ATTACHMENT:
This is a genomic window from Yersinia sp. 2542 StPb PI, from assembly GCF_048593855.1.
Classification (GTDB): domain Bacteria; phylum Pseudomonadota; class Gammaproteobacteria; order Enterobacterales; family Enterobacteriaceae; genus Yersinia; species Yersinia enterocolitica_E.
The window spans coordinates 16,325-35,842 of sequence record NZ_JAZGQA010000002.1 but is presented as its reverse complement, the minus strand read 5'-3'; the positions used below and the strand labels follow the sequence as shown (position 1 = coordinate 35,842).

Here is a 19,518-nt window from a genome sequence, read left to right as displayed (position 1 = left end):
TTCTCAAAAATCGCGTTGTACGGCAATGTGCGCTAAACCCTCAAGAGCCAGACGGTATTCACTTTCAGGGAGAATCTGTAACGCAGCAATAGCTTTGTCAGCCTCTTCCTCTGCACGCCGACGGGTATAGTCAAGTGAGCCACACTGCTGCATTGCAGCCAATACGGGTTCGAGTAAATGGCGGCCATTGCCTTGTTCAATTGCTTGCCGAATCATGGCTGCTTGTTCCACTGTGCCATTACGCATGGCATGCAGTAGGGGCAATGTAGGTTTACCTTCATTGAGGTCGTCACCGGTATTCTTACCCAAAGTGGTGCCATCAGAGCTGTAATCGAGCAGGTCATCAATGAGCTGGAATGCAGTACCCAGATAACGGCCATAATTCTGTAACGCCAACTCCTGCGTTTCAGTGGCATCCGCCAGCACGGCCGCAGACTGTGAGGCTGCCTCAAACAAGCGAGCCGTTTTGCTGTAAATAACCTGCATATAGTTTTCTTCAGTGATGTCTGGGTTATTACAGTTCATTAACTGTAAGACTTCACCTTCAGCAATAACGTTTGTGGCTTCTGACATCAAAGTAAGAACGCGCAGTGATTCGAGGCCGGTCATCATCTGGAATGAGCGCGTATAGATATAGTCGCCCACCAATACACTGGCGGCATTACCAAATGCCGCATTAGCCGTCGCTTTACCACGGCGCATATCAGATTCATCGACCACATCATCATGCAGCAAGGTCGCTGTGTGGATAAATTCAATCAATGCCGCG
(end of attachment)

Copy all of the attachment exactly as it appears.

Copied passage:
This is a genomic window from Yersinia sp. 2542 StPb PI, from assembly GCF_048593855.1.
Classification (GTDB): domain Bacteria; phylum Pseudomonadota; class Gammaproteobacteria; order Enterobacterales; family Enterobacteriaceae; genus Yersinia; species Yersinia enterocolitica_E.
The window spans coordinates 16,325-35,842 of sequence record NZ_JAZGQA010000002.1 but is presented as its reverse complement, the minus strand read 5'-3'; the positions used below and the strand labels follow the sequence as shown (position 1 = coordinate 35,842).

Here is a 19,518-nt window from a genome sequence, read left to right as displayed (position 1 = left end):
TTCTCAAAAATCGCGTTGTACGGCAATGTGCGCTAAACCCTCAAGAGCCAGACGGTATTCACTTTCAGGGAGAATCTGTAACGCAGCAATAGCTTTGTCAGCCTCTTCCTCTGCACGCCGACGGGTATAGTCAAGTGAGCCACACTGCTGCATTGCAGCCAATACGGGTTCGAGTAAATGGCGGCCATTGCCTTGTTCAATTGCTTGCCGAATCATGGCTGCTTGTTCCACTGTGCCATTACGCATGGCATGCAGTAGGGGCAATGTAGGTTTACCTTCATTGAGGTCGTCACCGGTATTCTTACCCAAAGTGGTGCCATCAGAGCTGTAATCGAGCAGGTCATCAATGAGCTGGAATGCAGTACCCAGATAACGGCCATAATTCTGTAACGCCAACTCCTGCGTTTCAGTGGCATCCGCCAGCACGGCCGCAGACTGTGAGGCTGCCTCAAACAAGCGAGCCGTTTTGCTGTAAATAACCTGCATATAGTTTTCTTCAGTGATGTCTGGGTTATTACAGTTCATTAACTGTAAGACTTCACCTTCAGCAATAACGTTTGTGGCTTCTGACATCAAAGTAAGAACGCGCAGTGATTCGAGGCCGGTCATCATCTGGAATGAGCGCGTATAGATATAGTCGCCCACCAATACACTGGCGGCATTACCAAATGCCGCATTAGCCGTCGCTTTACCACGGCGCATATCAGATTCATCGACCACATCATCATGCAGCAAGGTCGCTGTGTGGATAAATTCAATCAATGCCGCG